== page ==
Stanley Fish has attracted significant attention, at least from those of who us who feel compelled to comment on such things, with his NYT posts on the value of the humanities.
Before Fish’s posts, I read this response to an MLA panel. Dr. Crazy cogently notes that socialization to literature varies widely within different student populations. I want to respond to this paragraph in particular:
To give students a vocabulary for discussing things that are complex, which is ultimately about socializing them to talk, think, and feel in ways that allow them to be upwardly mobile. Most of my students do not come from families that discuss books over dinner – or art, or advances in science, etc. If they don’t learn how to have conversations about these things, they face a disadvantage when they leave college and enter the broader world. (I should say, I think this may be one of the most compelling arguments for the humanities in the context of higher education at my kind of institution, as it doesn’t matter what degree one has if one can’t hobnob with people from higher class backgrounds when one is done.)
I have student evaluations (for an American literature survey) that indicated that they felt that having suitable material to discuss at a dinner party was the main benefit they took away from that class. I was rather nonplussed after reading that at the time. A bit later, I began to wonder what type of dinner conversation this student imagined that would involve banter about Whitman, Pound, and Ishmael Reed—knowing what I did of the conversation of the pink-collar and of the pharmaceutical salesfleet. Of the banking demimonde of Atlanta and Birmingham. Of an SEC or ACC football reunion. Fearing that some snobbery was bubbling up, I then thought that the very possibility of the TLS‘s latest piquance or even, more plausibly, some semi-learned etymological discussion of a nautical oddity from O’Brian could start the revolution. Such a moment alone would justify all that we do.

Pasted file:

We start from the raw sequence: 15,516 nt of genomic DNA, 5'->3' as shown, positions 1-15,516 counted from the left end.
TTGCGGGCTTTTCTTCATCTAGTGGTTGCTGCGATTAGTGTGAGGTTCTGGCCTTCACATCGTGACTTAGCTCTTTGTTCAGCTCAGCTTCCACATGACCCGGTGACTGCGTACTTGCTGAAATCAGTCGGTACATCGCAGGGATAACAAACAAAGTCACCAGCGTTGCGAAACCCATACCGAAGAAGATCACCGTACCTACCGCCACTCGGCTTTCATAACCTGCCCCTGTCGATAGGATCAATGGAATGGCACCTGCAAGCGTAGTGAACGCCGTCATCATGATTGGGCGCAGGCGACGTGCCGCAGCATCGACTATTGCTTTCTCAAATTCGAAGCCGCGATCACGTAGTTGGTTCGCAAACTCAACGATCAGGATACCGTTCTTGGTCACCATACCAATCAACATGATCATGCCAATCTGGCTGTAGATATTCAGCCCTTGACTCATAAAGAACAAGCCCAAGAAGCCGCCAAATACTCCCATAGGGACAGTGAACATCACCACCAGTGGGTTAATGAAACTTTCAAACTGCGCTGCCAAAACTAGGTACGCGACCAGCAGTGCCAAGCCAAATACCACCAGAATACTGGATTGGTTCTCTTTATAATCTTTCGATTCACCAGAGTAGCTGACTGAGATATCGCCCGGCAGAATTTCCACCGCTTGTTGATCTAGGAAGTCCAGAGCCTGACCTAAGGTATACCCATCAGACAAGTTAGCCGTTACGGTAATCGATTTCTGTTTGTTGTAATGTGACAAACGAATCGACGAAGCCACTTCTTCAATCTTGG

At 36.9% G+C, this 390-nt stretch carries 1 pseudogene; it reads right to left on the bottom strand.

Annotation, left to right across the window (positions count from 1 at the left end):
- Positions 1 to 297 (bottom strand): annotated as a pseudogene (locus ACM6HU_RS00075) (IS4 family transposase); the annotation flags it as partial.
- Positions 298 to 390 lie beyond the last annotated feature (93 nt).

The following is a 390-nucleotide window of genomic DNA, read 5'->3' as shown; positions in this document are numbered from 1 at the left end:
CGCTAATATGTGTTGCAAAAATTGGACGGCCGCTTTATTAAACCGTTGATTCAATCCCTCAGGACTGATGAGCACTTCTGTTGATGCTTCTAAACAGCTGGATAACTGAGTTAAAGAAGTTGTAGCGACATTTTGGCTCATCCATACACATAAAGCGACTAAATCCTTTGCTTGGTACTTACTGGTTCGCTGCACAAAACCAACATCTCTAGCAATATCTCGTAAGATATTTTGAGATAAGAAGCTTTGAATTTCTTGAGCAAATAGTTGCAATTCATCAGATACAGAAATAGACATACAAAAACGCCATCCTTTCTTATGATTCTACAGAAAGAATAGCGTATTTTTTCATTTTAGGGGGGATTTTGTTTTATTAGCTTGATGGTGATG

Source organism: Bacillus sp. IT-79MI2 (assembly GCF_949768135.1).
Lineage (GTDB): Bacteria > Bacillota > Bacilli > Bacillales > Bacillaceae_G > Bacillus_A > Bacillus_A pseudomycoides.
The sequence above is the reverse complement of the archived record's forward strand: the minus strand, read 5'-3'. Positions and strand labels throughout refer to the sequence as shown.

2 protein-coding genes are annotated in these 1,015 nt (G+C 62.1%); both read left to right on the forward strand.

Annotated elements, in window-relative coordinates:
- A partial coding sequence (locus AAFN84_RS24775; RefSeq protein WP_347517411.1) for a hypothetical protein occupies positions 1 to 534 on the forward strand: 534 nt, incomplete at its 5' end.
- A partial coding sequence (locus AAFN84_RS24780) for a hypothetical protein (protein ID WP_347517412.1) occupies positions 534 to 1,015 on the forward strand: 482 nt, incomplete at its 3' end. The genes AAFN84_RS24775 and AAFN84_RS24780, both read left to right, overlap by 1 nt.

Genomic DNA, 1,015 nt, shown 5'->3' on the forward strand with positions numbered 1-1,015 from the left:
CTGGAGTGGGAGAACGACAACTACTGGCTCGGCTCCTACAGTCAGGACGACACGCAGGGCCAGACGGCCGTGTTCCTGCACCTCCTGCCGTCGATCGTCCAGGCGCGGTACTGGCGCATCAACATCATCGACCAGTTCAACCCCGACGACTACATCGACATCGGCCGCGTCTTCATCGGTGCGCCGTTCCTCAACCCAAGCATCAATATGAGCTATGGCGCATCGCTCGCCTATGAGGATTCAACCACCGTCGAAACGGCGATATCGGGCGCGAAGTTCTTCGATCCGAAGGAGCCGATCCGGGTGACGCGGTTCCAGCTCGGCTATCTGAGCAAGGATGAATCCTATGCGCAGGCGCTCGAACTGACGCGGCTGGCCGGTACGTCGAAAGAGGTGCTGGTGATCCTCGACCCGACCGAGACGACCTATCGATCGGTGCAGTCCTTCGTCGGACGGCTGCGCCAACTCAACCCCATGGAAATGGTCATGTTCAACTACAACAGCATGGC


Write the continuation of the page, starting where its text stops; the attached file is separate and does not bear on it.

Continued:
Part of where I’m going with this is my personal skepticism that Literature is discussed anywhere at all, outside of isolated pockets of Fussell’s X-factordom and the ideographic professions. (The entire Corrections on Oprah event supports this interpretation.) I believe that CR has agreed with this sentiment before, though I don’t remember where. Like Dr. Crazy, I have a working-class background, though I’ve never thought too much about it in the context of academia. For whatever reason, I entered very early into the universal fraternity of compulsive readers, with only the predictable consequence of having a reading vocabulary much larger than the spoken vocabulary I was accustomed to hearing being a noticeable shibboleth when I began to spend time with other voracious readers from higher class backgrounds.
I suspect that, whatever their class background (which tends to be quite uniform) literature professors are so differently oriented in their approach to reading that an admittedly useful indoctrination into NPR-values and the middle mind is unlikely to be anything other than an unanticipated consequence of our teaching. I then read A White Bear’s related post about the unconscious focus-group mentality and the need to develop the intensely subjective and meaningful responses that characterize the compulsive readers who teach. I doubt, however, that the critical apparatus and technical aesthetic vocabulary of much sound pedagogy is going to lead to that reaction, which AWB describes as a necessary—but missing—step. As any reader of “Mr. Squishy” knows, the applied demographers are far too subtle to combat this way. It is only through the cultivation of narcissus that the proper inner, resistant life, can be led.
But that doesn’t quite work either. I wanted to come around to Fish’s arguments in this post, but I tend to agree with a comment I read on the original post that suggested that arguing with Fish on his own terms is a waste of time.